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Error Generator for Input Output Device Attachment

IP.com Disclosure Number: IPCOM000050609D
Original Publication Date: 1982-Nov-01
Included in the Prior Art Database: 2005-Feb-10
Document File: 4 page(s) / 86K

Publishing Venue

IBM

Related People

Crandall, DR: AUTHOR

Abstract

Hardware and software error handling capabilities are tested by real I/O attachment errors that normally happen at unpredictable times and that are often difficult or impossible to generate at will. An Error Generator is described that generates any error at will. This involves use of a special microcode "patch" in a diskette unit, like the IBM Model 4952 Model C unit which includes a Series/1 processor. Any error desired may be generated at any time so that error responses can be checked. The error generator patch program is loaded in advance of a debug session. The attachment will still work normally except that now an error may be generated at will, either from an attachment console stimulus or under system program control. This reduces hardware and software test time and effort.

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Error Generator for Input Output Device Attachment

Hardware and software error handling capabilities are tested by real I/O attachment errors that normally happen at unpredictable times and that are often difficult or impossible to generate at will. An Error Generator is described that generates any error at will. This involves use of a special microcode "patch" in a diskette unit, like the IBM Model 4952 Model C unit which includes a Series/1 processor. Any error desired may be generated at any time so that error responses can be checked. The error generator patch program is loaded in advance of a debug session. The attachment will still work normally except that now an error may be generated at will, either from an attachment console stimulus or under system program control. This reduces hardware and software test time and effort.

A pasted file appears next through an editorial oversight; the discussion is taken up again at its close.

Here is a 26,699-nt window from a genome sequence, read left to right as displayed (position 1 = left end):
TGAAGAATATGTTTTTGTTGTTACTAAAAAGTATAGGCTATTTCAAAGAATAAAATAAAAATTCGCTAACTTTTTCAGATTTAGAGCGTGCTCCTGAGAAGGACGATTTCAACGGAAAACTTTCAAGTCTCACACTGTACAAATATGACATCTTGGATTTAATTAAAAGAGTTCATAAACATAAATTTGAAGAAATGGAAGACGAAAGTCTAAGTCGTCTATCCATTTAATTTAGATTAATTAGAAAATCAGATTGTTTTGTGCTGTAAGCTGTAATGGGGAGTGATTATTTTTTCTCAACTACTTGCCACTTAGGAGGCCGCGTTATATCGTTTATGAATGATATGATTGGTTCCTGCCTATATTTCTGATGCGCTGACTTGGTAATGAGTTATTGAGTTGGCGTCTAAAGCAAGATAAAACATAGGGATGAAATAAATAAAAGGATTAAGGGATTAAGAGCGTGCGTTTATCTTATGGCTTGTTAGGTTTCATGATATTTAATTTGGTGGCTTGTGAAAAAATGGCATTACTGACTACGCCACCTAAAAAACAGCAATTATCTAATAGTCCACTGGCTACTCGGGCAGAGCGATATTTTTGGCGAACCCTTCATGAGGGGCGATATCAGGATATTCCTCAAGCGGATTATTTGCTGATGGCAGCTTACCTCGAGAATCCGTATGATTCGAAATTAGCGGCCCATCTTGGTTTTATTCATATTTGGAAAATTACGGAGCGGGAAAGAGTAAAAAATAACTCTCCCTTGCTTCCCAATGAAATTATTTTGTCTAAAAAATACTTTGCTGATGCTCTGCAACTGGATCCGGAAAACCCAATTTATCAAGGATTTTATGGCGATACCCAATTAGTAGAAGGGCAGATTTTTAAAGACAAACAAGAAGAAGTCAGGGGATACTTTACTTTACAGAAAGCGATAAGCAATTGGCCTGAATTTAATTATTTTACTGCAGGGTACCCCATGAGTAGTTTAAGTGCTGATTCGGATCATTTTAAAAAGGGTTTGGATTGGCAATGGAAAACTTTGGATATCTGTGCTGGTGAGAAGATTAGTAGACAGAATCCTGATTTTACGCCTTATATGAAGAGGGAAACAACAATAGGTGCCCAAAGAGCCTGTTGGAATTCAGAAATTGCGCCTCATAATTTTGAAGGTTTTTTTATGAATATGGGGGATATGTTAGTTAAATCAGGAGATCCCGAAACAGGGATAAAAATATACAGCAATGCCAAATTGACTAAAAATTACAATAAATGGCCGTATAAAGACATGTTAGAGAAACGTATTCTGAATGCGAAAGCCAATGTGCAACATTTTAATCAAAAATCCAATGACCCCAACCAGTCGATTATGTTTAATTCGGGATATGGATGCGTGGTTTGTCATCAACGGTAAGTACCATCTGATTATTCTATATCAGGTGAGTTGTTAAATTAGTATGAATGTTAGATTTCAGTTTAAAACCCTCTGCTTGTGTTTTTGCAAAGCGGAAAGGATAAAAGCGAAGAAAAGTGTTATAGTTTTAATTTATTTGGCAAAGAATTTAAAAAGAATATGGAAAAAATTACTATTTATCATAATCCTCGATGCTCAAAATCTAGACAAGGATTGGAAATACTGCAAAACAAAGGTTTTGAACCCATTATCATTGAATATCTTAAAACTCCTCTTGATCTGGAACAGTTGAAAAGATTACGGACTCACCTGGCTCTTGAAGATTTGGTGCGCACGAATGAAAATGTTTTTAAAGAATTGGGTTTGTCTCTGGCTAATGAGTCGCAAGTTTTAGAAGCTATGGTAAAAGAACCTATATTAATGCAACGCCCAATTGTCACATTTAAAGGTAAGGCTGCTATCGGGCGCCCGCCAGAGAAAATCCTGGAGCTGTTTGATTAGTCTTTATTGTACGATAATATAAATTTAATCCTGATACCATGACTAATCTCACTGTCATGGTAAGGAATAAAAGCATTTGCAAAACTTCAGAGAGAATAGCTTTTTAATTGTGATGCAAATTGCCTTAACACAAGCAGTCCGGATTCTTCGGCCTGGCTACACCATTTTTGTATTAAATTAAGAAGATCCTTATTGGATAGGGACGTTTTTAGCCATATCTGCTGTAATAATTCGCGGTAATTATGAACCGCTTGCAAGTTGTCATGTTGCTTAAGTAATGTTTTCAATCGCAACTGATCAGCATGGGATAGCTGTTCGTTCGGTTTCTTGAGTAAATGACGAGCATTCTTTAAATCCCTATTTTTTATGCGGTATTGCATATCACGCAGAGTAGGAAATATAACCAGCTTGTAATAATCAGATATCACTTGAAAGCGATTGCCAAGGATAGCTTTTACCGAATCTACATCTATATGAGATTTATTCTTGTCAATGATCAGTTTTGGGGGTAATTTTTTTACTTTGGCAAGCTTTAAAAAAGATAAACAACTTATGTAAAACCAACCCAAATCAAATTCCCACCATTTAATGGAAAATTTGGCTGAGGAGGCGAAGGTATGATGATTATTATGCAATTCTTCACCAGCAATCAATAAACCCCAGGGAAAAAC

Errors are simulated by the microcode and the error results are returned to the processor in the various status codes. These include Cycle Steal Status and Condition Code. They also include RSB (Residual Status Block) and ISB/IIQ (Interrupt Status Byte/Interrupt Information Byte). If the Suppress Exception (SE) bit is on, soft errors will be retried by the I/O attachment. If these retries are successful in producing an error-free I/O operation, a permissive Device and Status is given at command end. On all I/O operations with the SE bit on that do not result in an unrecoverable error, an RSB is stored in the Series/1. Generally, the RSB contains soft error retry counters. The ISB is stored in the event of a hard error and contains status about the hard error, while the IIB is stored when no hard error is reported. The IIB contains the Permissive Device and Bit. These errors are produced by either a write device buffer command from the processor or Switch input from the Attachment Card console.

Typically, the error generator may be programmed to cause any one of twelve types of errors to occur during any one of thirteen types of commands. Further, to test soft error handling, the number of errors per command can be programmed.

Fig. 1 illustrates various inputs to the system. The following lists the types of errors to force and the types of commands to force the error on.

TYPE OF ERROR TO FORCE: 0 - NONE

1 - FORCE SEEK ERROR ON ANY CMD WITH IMPLIED SEEK

2 - ATTACHMENT DETECTED PARITY CHECK

3 - ATTACHMENT EQUIPMENT CHECK

4 - UNDERRUN/OVERRUN

5 - READ VERIFY ERROR

6 - CRC CHECK

7 - NO RECORD FOUND

8 - NO DATA FIELD FOUND

9 - STORAGE DATA CHECK

A - INVALID STORAGE ADDRESS CHECK

B -

C - USED BY CONSOLE ROUTINE

D -

1

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E - STORAGE PROTECTS CHECK

F - INTERFACE DATA CHECK.

TYPE OF COMMAND TO FORCE THE ERROR ON: 0 - FORMAT TRACK COMMAND

1 - VERIFY FORMAT TRACK COMMAND

2 - READ DATA COMMAND

3 - READ VERIFY - CRC CHECK COMMAND

4 - READ VERIFY - DATA COMPARE COMMAND

5 - READ SECTOR ID MAP COMMAND

6 - WRITE DATA COMMAND

7 - WRITE WITH VERIFY COMMAND

8 - READ DATA SPIRAL COMMAND

9 - READ VERIFY - CRC CHECK...